Today’s guest blogger, D’amy Steward, works tirelessly to address water quality issues and inspire people to make a difference in their local communities. D’amy is a sophomore at Duke University, double majoring in Biology and Earth and Ocean Science. In addition to her work in the classroom, she is doing work in the field as a member of EarthEcho International’s Youth Leadership Council and West Coast Ambassador for Sailors for the Sea. D’amy is also the founder of OceanSteward.org, a website devoted to synergizing ocean conservation efforts.
Imagine standing at the beach, the surge of the waves burying your feet in the sand. The morning sun casts golden light on the crests of the breaking waves. You study the waves, wade deeper into the water, push off on your surfboard, and dive under the first wave. An indescribable feeling fills you with instant peace.
“SURFER, SURFER! Get out of the water. The water is contaminated. We are putting up contamination signs now,” blares a lifeguard on a bullhorn.
Another sewage spill from the Tijuana River has made its way to the ocean and beaches in Coronado, California – the fecal coliform bacteria levels are through the roof. This has become a frequent occurrence, forcing the closing of Southern California beaches for dozens of days each year. I contracted MRSA in the bay two years ago – this frightening ordeal left me with a heightened awareness about the importance of water quality.
I grew up in or on the water: surfing, sailing, snorkeling, rowing, and scuba diving. I always followed the rule – never to go into the water for 72 hours following a rainstorm. My first real experience with poor water quality was during a sailing training camp in Mexico. After a full day of sailing, a group of us went to a local surf spot. I ended up in the hospital, violently ill. As it turned out, the local surf spot was also the local runoff. My sailing trip came to an abrupt halt as I was unable to move from my bed with nothing left to vomit and a raging fever.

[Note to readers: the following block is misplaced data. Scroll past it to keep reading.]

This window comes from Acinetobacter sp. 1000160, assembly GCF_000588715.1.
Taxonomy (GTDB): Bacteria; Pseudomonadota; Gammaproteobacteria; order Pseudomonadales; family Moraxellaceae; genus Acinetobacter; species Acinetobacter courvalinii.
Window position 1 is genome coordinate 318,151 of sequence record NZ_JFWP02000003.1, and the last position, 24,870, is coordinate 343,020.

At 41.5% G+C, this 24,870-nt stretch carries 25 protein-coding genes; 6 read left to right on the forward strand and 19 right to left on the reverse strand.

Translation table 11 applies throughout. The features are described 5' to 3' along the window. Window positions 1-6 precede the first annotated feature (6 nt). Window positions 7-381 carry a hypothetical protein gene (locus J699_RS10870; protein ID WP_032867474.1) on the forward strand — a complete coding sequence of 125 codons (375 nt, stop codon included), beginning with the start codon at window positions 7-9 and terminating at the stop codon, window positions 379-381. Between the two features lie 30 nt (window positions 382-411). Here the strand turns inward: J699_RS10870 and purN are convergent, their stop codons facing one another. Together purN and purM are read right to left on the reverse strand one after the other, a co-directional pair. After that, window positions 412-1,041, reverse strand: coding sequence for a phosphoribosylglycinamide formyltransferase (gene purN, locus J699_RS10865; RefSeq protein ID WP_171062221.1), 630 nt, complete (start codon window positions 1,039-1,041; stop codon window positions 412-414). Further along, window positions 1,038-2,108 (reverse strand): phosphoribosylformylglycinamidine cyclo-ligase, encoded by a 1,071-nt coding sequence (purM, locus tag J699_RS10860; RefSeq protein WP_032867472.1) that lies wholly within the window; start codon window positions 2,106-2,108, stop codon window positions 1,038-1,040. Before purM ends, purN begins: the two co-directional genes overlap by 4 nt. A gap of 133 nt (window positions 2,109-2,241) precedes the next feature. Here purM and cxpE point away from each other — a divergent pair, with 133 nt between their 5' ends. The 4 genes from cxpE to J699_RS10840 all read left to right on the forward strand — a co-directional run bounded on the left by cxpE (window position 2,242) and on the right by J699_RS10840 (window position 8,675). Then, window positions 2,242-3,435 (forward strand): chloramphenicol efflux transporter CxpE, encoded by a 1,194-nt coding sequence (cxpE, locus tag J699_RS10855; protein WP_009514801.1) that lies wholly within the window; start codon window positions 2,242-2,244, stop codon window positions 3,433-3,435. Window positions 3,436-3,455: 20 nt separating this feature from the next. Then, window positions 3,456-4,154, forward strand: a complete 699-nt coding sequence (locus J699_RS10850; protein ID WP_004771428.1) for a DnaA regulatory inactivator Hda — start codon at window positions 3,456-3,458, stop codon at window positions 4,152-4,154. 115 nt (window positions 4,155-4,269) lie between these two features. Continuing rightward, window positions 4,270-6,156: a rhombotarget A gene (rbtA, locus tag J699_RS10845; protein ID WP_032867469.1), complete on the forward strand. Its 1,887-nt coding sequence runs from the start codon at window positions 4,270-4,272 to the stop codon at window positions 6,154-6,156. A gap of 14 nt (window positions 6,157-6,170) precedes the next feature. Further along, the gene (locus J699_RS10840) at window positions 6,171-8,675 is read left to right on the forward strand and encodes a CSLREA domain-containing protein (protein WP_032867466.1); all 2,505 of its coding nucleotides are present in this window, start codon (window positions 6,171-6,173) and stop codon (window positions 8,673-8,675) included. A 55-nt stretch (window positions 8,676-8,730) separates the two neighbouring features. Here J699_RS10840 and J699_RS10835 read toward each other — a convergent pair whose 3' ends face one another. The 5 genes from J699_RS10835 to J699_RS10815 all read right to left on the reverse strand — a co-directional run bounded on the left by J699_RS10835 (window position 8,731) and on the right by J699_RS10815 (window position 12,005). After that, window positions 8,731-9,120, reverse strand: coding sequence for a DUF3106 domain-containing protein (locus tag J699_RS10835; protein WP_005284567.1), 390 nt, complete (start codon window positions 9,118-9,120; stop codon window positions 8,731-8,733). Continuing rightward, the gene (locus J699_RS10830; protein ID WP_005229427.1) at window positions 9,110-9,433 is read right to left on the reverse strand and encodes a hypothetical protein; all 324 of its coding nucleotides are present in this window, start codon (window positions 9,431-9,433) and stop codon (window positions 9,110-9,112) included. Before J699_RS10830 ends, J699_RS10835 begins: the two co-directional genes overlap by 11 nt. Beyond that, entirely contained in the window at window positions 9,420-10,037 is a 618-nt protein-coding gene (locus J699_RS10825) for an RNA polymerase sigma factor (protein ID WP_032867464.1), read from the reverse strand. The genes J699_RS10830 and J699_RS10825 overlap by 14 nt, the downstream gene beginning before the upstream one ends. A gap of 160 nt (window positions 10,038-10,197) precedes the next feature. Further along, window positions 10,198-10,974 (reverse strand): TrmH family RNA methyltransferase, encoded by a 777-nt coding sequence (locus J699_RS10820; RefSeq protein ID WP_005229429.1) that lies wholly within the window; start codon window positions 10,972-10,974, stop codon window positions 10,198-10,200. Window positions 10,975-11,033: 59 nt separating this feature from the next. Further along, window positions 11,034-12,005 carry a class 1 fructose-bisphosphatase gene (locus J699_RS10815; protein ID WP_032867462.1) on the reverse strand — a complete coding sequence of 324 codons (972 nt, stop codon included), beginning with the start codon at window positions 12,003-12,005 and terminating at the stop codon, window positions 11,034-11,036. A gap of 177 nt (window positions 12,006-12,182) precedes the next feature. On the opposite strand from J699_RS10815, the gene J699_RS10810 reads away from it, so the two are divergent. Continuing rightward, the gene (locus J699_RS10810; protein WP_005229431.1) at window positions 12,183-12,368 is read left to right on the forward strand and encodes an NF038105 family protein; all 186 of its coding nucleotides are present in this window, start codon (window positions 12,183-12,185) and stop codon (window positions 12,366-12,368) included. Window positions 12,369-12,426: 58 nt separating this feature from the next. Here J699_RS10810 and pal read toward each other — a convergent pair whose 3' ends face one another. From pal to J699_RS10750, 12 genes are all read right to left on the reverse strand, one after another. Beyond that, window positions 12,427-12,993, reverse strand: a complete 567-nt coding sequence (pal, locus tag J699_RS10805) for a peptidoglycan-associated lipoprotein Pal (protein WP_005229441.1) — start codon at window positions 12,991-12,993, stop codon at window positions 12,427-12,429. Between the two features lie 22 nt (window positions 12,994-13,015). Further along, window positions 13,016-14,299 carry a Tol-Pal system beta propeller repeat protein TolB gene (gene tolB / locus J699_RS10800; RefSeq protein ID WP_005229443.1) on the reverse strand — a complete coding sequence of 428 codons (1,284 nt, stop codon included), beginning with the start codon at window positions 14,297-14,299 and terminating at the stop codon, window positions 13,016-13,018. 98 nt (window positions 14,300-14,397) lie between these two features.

An avid sailor, D’amy grew up on the water
Our ocean is not the only problem area. Lake, rivers, and streams are all at risk of poor water quality. On a family trip to China, I was surprised by modern infrastructure and even more surprised that the water was not potable. Their solution? Plastic water bottles. I cringed at the thought of the sheer mass of plastics.
Water quality must be addressed worldwide, which is why programs like the EarthEcho Water Challenge are so important. The EarthEcho Water Challenge affords people around the world the opportunity to test the water in their communities, report their findings, and take action to protect their water resources. The simple water tests are designed for people of all ages to get involved. The first step toward finding solutions to urgent problems is to raise awareness. EarthEcho International is committed to inspiring “young people worldwide to act now for a sustainable future.” I am proud to serve on their Youth Leadership Council to raise awareness and mobilize young activists to affect change.
D’amy works to raise awareness and inspire young activists
My wish is that the young people of the world recognize the importance of caring for our planet. As we approach a population of 9 billion, water quality will become even more critical. It is going to take smart scientists and the resolve of the world to enact change and save our planet. Take the Water Challenge. Raise awareness in your community. And as I always ask people to do: pick up three pieces of trash every day, say no to plastics, and convince your friends to do the same.